We are only able to provide the material on the Mondaq (and its affiliate sites) site free to site visitors because we can pass on information about the pages that users are viewing and the personal information users provide to us (e.g. email addresses) to reputable contributing firms such as law firms who author those pages. We do not sell or rent information to anyone else other than the authors of those pages, who may change from time to time. Should you wish us not to disclose your details to any of these parties, please tick the box above or tick the box marked "Opt out of Registration Information Disclosure" on the Your Profile page. We and our author organisations may only contact you via email or other means if you allow us to do so. Users can opt out of contact when they register on the site, or send an email to unsubscribe@mondaq.com with “no disclosure” in the subject heading

Mondaq News Alerts

In order to receive Mondaq News Alerts, users have to complete a separate registration form. This is a personalised service where users choose regions and topics of interest and we send it only to those users who have requested it. Users can stop receiving these Alerts by going to the Mondaq News Alerts page and deselecting all interest areas. In the same way users can amend their personal preferences to add or remove subject areas.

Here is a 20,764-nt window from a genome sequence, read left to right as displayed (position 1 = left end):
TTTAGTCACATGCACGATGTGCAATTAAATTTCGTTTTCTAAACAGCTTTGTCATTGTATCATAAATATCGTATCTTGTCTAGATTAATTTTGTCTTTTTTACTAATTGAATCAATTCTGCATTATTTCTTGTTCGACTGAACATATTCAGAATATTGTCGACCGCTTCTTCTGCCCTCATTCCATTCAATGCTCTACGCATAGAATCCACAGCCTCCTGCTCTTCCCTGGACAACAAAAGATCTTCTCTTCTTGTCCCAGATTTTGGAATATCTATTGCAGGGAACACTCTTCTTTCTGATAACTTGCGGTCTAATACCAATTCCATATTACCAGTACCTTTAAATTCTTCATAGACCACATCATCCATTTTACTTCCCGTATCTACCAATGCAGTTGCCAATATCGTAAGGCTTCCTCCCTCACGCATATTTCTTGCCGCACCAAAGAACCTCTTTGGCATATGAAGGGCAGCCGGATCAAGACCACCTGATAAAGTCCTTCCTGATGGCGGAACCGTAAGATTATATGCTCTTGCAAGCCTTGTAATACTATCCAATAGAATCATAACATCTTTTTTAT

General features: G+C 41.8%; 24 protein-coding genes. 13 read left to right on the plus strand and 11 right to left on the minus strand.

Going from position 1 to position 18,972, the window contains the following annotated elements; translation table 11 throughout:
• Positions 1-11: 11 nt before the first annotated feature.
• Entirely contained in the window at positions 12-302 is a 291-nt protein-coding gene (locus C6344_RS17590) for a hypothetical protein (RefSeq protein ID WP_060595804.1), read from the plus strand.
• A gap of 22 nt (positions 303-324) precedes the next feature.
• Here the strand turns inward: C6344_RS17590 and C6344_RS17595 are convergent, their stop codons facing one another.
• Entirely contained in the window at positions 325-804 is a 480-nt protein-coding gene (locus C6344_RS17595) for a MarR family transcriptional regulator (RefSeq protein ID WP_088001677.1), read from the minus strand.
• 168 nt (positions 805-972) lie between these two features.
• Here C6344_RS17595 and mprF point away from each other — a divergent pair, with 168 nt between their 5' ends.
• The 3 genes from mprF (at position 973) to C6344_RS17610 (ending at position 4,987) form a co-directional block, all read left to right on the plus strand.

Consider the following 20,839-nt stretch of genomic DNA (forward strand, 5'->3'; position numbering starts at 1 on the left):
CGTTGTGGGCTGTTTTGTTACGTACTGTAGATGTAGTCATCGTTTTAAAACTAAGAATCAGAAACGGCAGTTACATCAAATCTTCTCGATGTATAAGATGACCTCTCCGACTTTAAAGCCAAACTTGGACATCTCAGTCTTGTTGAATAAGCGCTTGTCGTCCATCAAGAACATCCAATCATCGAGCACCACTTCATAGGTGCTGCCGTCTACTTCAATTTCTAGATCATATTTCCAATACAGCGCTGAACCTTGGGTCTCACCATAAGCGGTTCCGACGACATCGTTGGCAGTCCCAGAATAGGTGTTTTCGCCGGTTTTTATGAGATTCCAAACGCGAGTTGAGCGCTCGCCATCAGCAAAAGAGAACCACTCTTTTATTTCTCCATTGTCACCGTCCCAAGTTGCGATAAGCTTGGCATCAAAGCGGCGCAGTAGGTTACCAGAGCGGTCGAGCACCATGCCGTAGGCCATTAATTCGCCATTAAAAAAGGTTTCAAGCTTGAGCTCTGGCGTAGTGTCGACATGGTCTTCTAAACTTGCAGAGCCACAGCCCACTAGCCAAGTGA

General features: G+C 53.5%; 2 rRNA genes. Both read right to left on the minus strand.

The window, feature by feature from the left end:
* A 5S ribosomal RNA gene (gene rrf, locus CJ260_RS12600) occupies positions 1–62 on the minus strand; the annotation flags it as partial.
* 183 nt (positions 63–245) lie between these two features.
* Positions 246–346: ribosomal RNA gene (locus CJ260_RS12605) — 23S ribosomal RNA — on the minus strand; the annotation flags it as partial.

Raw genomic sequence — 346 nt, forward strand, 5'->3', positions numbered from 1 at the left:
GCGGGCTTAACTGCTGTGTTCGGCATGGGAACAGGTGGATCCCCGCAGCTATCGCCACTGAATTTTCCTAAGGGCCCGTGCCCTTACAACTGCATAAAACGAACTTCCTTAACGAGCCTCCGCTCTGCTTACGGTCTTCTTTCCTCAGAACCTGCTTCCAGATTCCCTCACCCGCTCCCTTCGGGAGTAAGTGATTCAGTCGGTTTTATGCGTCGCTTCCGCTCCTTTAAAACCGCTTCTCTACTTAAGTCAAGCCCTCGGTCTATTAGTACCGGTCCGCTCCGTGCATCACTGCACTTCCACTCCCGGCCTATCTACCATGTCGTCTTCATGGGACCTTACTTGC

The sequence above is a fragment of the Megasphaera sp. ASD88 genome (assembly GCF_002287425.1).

Cookies

A cookie is a small text file written to a user’s hard drive that contains an identifying user number. The cookies do not contain any personal information about users. We use the cookie so users do not have to log in every time they use the service and the cookie will automatically expire if you do not visit the Mondaq website (or its affiliate sites) for 12 months. We also use the cookie to personalise a user's experience of the site (for example to show information specific to a user's region). As the Mondaq sites are fully personalised and cookies are essential to its core technology the site will function unpredictably with browsers that do not support cookies - or where cookies are disabled (in these circumstances we advise you to attempt to locate the information you require elsewhere on the web). However if you are concerned about the presence of a Mondaq cookie on your machine you can also choose to expire the cookie immediately (remove it) by selecting the 'Log Off' menu option as the last thing you do when you use the site.

Some of our business partners may use cookies on our site (for example, advertisers). However, we have no access to or control over these cookies and we are not aware of any at present that do so.

Log Files

We use IP addresses to analyse trends, administer the site, track movement, and gather broad demographic information for aggregate use. IP addresses are not linked to personally identifiable information.

Links